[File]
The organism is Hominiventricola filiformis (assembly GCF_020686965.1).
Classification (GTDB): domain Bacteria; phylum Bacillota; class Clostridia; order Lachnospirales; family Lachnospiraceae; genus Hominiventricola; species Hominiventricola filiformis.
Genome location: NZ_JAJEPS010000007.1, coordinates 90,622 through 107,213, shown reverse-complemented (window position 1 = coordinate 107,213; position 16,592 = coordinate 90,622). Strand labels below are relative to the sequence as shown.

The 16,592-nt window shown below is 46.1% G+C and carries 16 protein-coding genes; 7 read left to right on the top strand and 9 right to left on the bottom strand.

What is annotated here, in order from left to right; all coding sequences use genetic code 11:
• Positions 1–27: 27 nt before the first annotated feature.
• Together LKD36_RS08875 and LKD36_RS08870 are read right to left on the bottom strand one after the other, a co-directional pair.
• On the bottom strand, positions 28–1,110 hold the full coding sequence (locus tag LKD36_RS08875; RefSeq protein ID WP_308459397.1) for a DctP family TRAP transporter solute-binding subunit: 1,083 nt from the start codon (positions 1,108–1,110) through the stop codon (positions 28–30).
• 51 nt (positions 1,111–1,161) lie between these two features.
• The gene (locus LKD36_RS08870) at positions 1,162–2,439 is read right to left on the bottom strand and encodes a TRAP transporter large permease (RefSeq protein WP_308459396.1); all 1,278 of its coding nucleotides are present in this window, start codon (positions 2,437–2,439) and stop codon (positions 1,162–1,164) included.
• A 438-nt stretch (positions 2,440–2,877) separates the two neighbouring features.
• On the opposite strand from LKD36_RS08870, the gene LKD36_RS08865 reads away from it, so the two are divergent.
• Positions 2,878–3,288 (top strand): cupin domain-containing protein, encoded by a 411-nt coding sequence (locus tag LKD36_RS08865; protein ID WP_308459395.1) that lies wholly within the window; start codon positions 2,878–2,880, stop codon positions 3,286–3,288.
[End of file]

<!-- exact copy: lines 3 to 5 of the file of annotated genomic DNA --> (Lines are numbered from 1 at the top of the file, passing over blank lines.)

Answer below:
Genome location: NZ_JAJEPS010000007.1, coordinates 90,622 through 107,213, shown reverse-complemented (window position 1 = coordinate 107,213; position 16,592 = coordinate 90,622). Strand labels below are relative to the sequence as shown.

The 16,592-nt window shown below is 46.1% G+C and carries 16 protein-coding genes; 7 read left to right on the top strand and 9 right to left on the bottom strand.

What is annotated here, in order from left to right; all coding sequences use genetic code 11: